Tag Archives: classic literature

State of the Lands: Poetry in Epic Tales (Seriously, What Up with That?)

Thou art wise to consider such a synthesis, Solemn. There are many worlds, but only a single nature.

-Final Judgement, The Eye of Kog

I have a question. Or perhaps it’s a rant. And maybe no one cares, though I’m far too egotistical to go for that. But it’s a Two-World Tuesday (OK in all honesty, a world and a half, you’ll see what I mean). But here’s the thing:

Over and over in classics of epic fantasy which I adore, I hit a patch where there’s this poem. And I love-love the story, but the poem just stops me cold.

And I’m wondering- why on earth is that in there?

Keep the Tale Moving

As a modern-day epic fantasy author, I’m challenged to construct a story that somehow brings the reader into an entirely new world, slips in all the information they need to understand that world and empathize with the characters, and keep them on track with a

Illus. Rachel McReynolds

ripping good plot that forces them to turn the page. If there’s no magic, monsters, other races, incredible geography, unthinkably-evil villains and mind-numbingly old prophecies coming true… then why not write a paranormal-thriller-shapeshifting-romance set in the Alleged Real World? Like everyone else!

{<— Shapeshifter with romance, I got. Alleged Real World? Not so much!}

Point being– why are you stopping your draft for anything, for any reason, much less for something so overt, decorative, distracting and pace-slaying as a POEM. Yet that’s what our forefathers, the giants of the genre, did all the time. ALL the FRICKIN’ TIME!!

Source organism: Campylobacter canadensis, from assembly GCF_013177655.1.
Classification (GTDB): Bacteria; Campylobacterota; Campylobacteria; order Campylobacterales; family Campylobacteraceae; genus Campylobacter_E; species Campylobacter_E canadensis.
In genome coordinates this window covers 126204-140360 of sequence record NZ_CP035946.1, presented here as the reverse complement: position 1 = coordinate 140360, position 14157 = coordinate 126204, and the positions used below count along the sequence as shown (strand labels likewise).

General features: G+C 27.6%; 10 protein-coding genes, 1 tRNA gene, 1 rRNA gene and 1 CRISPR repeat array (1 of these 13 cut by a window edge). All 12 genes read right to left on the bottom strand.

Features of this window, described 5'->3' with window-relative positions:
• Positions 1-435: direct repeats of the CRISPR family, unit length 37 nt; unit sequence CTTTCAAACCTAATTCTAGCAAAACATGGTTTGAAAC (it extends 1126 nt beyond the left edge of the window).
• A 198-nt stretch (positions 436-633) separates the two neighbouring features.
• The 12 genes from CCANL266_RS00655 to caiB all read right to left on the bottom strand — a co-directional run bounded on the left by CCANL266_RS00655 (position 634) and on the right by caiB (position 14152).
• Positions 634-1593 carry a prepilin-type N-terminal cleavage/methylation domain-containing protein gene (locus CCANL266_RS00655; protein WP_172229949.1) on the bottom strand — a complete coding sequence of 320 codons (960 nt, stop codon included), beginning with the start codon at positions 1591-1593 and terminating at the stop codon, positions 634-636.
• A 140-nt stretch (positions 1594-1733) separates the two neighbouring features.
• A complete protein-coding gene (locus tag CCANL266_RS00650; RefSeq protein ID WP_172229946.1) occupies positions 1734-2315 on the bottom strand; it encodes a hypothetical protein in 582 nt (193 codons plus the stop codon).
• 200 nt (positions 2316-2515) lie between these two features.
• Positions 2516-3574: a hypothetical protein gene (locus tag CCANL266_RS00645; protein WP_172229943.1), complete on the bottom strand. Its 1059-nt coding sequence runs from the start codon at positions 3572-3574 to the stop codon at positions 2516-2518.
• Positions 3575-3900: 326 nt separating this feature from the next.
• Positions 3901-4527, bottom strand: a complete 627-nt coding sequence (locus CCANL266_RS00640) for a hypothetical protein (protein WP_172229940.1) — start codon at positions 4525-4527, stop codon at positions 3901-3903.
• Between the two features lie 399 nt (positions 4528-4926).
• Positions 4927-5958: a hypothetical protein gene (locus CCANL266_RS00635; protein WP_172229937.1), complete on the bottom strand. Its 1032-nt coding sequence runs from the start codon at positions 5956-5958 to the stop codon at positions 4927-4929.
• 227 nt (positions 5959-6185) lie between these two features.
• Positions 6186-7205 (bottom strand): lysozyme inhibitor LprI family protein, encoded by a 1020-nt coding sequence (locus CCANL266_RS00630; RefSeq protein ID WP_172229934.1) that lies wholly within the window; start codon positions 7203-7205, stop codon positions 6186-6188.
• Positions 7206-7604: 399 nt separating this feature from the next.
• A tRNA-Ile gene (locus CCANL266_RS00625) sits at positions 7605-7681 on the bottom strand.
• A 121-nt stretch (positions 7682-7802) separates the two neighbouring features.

• C.S. Lewis broke into poetry frequently, most annoyingly to my taste in Till We Have Faces, and just at the climax before we figure out what’s going on.
  • Not to be outdone, Tolkien put tons of songs into LoTR, both at times when things were already going slowly (Tom Bombadil singing about how much he loves his wife), and also at times of great pathos (the Elves of Lothlorien singing their grief at the death of Gandalf). But the former case, when we don’t need to care, is in plain English doggerel complete with heigh-ho’s and hey-nonny’s. In the latter, when we really could get some emotional impact from the words… then, Tolkien puts the poem into ACTUAL-FACTUAL ELVISH! Because of course he made up languages from like six years old, and they hadn’t built the signs to warn fantasy authors about world-building yet. I mean, honestly, Elvish? And it goes on for two pages!
  • Just this past month I finally got around to reading George MacDonald’s Lilith, which was a head-bender in its own right let me assure you. I staggered on through a tar-pit of allegory for about the first third, and finally caught the thread of his plot, hanging on for dear life and enjoying it fairly well. But I’m not kidding, hanging on.
    • Suddenly there’s a real situation: an evil-looking feline creature has run through the MC’s library and is hiding in a dark corner.
    • And this is kind of supernatural and he’s not sure what to do but his mentor the Librarian says “I got this”. And proceeds to recite a poem. No, not kidding. A rhyming poem, full of Christian allegory (which is fine, but now?) and all the assurance that the Guy Above is going to win (which is fine, but ditto).
    • And every three or four stanzas the cat in the dark corner yowls in pain, and I’m wondering is it because the goodness in the verse is hurting it, or are the metered rhymes just driving it nuts like they are me? And it goes on for at least four pages! Verse-Verse-Verse-cat yowls, lather-rinse-repeat.
    • The cat gives up hiding and comes out, and the plot labors back into gear again. And I’m still hanging on. But dude, why?

I got tired of just asking myself why about this, and decided to have a think. And here’s what I think.

They Kind of Had To

I’m not posing as a scholar of the historiography of literature here. I’ve read some stuff, looked back in my reading list, and thought about it a while. And I came up with some thoughts, maybe they’re even excuses. Nothing I say about these giants in the least bit diminishes their stature.

Poems Are What They Started With!